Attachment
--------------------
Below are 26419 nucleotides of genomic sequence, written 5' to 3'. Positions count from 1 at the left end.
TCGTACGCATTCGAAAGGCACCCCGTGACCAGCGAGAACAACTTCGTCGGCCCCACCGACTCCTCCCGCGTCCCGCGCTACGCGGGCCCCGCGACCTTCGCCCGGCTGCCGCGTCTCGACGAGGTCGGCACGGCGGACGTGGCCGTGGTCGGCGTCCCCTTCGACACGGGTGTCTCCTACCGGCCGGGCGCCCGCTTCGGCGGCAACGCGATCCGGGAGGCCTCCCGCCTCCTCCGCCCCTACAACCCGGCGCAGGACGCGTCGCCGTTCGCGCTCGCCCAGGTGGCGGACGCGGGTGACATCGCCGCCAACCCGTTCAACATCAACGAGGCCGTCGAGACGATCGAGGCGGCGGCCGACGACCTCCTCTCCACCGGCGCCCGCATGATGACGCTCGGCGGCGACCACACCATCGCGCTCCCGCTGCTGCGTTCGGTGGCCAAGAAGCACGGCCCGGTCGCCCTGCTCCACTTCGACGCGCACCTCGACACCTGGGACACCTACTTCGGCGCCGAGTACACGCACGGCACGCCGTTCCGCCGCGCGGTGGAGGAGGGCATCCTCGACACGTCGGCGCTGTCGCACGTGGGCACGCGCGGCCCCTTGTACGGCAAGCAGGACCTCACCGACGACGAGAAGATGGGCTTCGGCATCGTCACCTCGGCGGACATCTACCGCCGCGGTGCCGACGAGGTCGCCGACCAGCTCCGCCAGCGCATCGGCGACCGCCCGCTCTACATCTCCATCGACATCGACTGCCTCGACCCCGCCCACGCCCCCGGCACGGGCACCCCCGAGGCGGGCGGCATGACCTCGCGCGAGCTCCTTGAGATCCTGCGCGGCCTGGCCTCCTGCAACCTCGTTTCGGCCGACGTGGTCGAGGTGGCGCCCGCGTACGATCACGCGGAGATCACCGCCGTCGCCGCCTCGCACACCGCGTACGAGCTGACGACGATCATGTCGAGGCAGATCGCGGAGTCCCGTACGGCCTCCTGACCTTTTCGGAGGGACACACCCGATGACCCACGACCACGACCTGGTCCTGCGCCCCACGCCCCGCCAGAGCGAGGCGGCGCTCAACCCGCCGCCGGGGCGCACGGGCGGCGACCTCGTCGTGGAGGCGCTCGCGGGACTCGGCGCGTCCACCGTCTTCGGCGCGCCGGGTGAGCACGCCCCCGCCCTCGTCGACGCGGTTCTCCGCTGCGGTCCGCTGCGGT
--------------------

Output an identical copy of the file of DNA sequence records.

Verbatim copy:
Below are 26419 nucleotides of genomic sequence, written 5' to 3'. Positions count from 1 at the left end.
TCGTACGCATTCGAAAGGCACCCCGTGACCAGCGAGAACAACTTCGTCGGCCCCACCGACTCCTCCCGCGTCCCGCGCTACGCGGGCCCCGCGACCTTCGCCCGGCTGCCGCGTCTCGACGAGGTCGGCACGGCGGACGTGGCCGTGGTCGGCGTCCCCTTCGACACGGGTGTCTCCTACCGGCCGGGCGCCCGCTTCGGCGGCAACGCGATCCGGGAGGCCTCCCGCCTCCTCCGCCCCTACAACCCGGCGCAGGACGCGTCGCCGTTCGCGCTCGCCCAGGTGGCGGACGCGGGTGACATCGCCGCCAACCCGTTCAACATCAACGAGGCCGTCGAGACGATCGAGGCGGCGGCCGACGACCTCCTCTCCACCGGCGCCCGCATGATGACGCTCGGCGGCGACCACACCATCGCGCTCCCGCTGCTGCGTTCGGTGGCCAAGAAGCACGGCCCGGTCGCCCTGCTCCACTTCGACGCGCACCTCGACACCTGGGACACCTACTTCGGCGCCGAGTACACGCACGGCACGCCGTTCCGCCGCGCGGTGGAGGAGGGCATCCTCGACACGTCGGCGCTGTCGCACGTGGGCACGCGCGGCCCCTTGTACGGCAAGCAGGACCTCACCGACGACGAGAAGATGGGCTTCGGCATCGTCACCTCGGCGGACATCTACCGCCGCGGTGCCGACGAGGTCGCCGACCAGCTCCGCCAGCGCATCGGCGACCGCCCGCTCTACATCTCCATCGACATCGACTGCCTCGACCCCGCCCACGCCCCCGGCACGGGCACCCCCGAGGCGGGCGGCATGACCTCGCGCGAGCTCCTTGAGATCCTGCGCGGCCTGGCCTCCTGCAACCTCGTTTCGGCCGACGTGGTCGAGGTGGCGCCCGCGTACGATCACGCGGAGATCACCGCCGTCGCCGCCTCGCACACCGCGTACGAGCTGACGACGATCATGTCGAGGCAGATCGCGGAGTCCCGTACGGCCTCCTGACCTTTTCGGAGGGACACACCCGATGACCCACGACCACGACCTGGTCCTGCGCCCCACGCCCCGCCAGAGCGAGGCGGCGCTCAACCCGCCGCCGGGGCGCACGGGCGGCGACCTCGTCGTGGAGGCGCTCGCGGGACTCGGCGCGTCCACCGTCTTCGGCGCGCCGGGTGAGCACGCCCCCGCCCTCGTCGACGCGGTTCTCCGCTGCGGTCCGCTGCGGT